In her first novel, Kinflicks, published in 1976, Lisa Alther gave us an icon for the sixties
and seventies - a young woman furiously and hilariously carving out her life amid the tumult of the times. Her second novel,
Original Sins, charted the complex passage from childhood to adulthood by exploring
the volatile dynamic in a group of friends. Now, in Other Women, the main characters have grown up - but they've
survived childhood, adolescence, and young adulthood only to find that maturity presents the biggest problems yet. And in
their story, Lisa Alther hits her stride, giving us an exuberant, warm, funny, moving, altogether captivating novel as she
takes us into the lives and hearts and minds of two wonderfully compelling and appealing women.
All her life, Caroline Kelly has been a member of the helping professions - she learned the "trade" and its code of sacrifice
from her social-working parents at an early age. But suddenly, at thirty-five, she is finding herself in need of help.
In the past, she's used every bromide she could find or invent: marriage and motherhood; monogamy, bigamy, and polygamy;
consumerism, feminist, and God; sex, work, alcohol, drugs, and true love. Each enchanted for a time, but none seemed to do
the job permanently - the darkness always came creeping back. Now it seems to be back with a vengeance (even nature has
begun to seem oddly malevolent; the sick puppy she found and took to the vet turned out to be a rabid fox), and the only
thing left? Psychotherapy.
Not that she takes to the idea easily! Caroline, who has dedicated her life to the welfare of others; Caroline, the strong,
the self-reliant, the all-for-the-common-good-daughter of all-for-the-common-good parents; Caroline giving in, giving up,
giving herself over to the ministrations of another? Unthinkable. Until now. Now, when her (female) lover with whom
she shares a home wants to end their relationship (but not their cohabitation); now, when the sights in the emergency
room, where she's a nurse, move her not to action but to paralyzing horror; now, when even the fact of her two virtually
fatherless children (whom she adores) doesn't prevent her from thinking longingly of the emergency suicide pills she keeps
at the back of her closet. Now even she sees no way to avoid the couch. And so, with angry resistance in her eyes (she
doesn't want the therapist to think she actually needs help, she thrusts herself into the office of a woman who,
Caroline will quickly discover, is as strong, as stubborn, as determined - and as giving - as she herself.
Hannah Burke, confident and successful in her productive middle years, chose her profession partly to assure herself a
situation in which she could be in control, in which she could maintain the illusion that nothing would take her by surprise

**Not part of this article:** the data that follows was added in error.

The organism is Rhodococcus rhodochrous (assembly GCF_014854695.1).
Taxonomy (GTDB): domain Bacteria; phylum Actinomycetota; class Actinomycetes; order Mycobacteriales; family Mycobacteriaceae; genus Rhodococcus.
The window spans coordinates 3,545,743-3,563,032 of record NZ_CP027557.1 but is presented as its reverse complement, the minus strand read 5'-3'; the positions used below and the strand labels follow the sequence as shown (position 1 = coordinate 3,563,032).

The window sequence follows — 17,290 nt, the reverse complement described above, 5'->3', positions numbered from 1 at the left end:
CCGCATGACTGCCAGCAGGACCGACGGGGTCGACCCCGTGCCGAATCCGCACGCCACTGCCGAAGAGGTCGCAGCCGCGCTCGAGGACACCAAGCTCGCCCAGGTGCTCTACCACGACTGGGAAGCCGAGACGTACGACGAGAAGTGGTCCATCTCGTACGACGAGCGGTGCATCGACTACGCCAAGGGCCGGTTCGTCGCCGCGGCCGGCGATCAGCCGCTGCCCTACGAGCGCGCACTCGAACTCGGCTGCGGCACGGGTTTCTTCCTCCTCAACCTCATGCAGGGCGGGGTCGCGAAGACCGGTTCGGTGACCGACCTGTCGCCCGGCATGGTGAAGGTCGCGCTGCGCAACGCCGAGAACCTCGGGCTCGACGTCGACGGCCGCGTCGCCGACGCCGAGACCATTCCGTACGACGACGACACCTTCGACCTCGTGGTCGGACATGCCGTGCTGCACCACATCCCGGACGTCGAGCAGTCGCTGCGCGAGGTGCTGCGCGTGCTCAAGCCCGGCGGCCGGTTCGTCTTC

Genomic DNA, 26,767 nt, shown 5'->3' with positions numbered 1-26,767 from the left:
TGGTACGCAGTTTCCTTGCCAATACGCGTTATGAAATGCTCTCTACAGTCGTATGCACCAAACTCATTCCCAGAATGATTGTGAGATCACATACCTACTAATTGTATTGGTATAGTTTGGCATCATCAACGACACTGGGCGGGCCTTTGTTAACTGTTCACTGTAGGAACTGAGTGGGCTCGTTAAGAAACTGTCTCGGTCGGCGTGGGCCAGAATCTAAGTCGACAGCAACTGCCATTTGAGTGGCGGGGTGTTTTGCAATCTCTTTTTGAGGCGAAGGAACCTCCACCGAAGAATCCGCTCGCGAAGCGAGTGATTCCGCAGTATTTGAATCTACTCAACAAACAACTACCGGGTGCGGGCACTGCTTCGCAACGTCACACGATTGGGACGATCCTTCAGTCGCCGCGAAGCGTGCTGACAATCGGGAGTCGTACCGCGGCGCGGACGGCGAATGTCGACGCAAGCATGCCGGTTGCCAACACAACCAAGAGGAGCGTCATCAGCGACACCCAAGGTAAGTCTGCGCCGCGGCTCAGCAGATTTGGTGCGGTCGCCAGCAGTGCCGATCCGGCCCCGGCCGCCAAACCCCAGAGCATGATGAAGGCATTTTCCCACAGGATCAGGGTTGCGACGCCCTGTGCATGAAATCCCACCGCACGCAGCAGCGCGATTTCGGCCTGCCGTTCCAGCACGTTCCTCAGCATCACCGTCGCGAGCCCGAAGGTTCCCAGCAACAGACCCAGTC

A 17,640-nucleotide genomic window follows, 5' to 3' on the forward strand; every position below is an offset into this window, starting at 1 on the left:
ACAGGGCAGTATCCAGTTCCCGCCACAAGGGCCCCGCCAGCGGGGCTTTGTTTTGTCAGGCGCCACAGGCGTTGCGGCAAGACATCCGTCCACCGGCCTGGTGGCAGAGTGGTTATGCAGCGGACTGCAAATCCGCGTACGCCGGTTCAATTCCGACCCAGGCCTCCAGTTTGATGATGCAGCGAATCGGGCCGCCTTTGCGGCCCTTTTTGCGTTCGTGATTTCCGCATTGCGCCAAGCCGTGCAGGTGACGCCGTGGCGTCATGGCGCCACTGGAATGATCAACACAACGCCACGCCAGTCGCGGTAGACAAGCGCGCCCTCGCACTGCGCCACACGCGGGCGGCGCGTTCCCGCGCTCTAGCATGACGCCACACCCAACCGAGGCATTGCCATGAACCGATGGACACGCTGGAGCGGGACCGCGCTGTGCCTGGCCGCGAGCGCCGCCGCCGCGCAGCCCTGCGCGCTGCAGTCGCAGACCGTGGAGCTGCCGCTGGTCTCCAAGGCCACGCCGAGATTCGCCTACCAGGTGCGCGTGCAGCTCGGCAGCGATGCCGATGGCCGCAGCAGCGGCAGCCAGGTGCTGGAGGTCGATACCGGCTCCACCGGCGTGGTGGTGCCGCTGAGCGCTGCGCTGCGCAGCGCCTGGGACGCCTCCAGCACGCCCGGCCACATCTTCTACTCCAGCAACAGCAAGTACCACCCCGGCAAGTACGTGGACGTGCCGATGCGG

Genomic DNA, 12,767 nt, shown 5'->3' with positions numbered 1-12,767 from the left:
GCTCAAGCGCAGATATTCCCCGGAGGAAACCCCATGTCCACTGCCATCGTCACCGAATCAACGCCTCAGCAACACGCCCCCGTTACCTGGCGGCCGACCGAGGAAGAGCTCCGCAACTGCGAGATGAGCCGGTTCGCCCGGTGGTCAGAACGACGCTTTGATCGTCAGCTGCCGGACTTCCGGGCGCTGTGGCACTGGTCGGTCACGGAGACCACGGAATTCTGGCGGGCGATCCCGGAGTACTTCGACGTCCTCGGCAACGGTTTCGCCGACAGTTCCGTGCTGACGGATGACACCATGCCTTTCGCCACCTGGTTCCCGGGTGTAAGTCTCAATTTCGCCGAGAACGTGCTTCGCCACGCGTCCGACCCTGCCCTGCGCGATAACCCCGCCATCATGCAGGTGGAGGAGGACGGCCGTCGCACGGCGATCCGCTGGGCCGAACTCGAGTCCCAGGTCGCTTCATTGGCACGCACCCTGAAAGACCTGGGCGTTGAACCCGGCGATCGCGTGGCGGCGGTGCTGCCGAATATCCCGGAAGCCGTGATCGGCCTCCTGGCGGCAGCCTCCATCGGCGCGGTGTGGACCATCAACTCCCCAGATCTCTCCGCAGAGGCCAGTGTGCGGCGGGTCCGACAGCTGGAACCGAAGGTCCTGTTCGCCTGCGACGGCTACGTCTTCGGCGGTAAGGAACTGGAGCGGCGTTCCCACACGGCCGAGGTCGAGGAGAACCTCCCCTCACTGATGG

again, at least not in the ways she'd been taken by surprise in the past; by her parents' abandonment of her, by the loss
of love in her first marriage, and the devastating loss of two children in her second. But Caroline does take her by
surprise; pulled along by the force of Caroline's hunger for understanding, Hannah is moved, almost unwittingly, to
examine the self she has worked for years to put aside - the self that has experienced all the loss and guilt and terror
she confronts every day in her patients but refuses to confront again in herself. And so Caroline and Hannah become both
foil and mirror to each other - alternately provoking each other, sometimes unconsciously and sometimes with powerful
The story of Caroline's journey through therapy, of Hannah's journey back through herself, and of these two women's
relationship - growing from animosity and reluctance to trust and affection - unfolds with immense humor and sympathy
and feeling. We see the often raucous events of Caroline's life as she ferrets out the angels and demons of her past,
confronting (in her mind and in fact) her parents, her ex-husband, her lovers, and herself. We see how Hannah has
carved her "peaceful old age" out of tragedy and joy, and the hard-earned ability to learn from both. And we see how
each of them - helped by the other - bravely allows herself to break down, and through, her stalwart defenses so that
she may finally grow up.
"A triumph! Witty, acute and compassionate.... Alther has great emotional range. She can give you the hush of New Hampshire woods in winter. She can get a sad smile out of you and she can make you laugh."
- BALTIMORE SUN
"Rich, multi-dimensional, and thoroughly involving....Lisa Alther takes a quantum leap forward."
- MOTHER JONES
"Lisa Alther is a truly gifted writer with an exceptional ability to create character."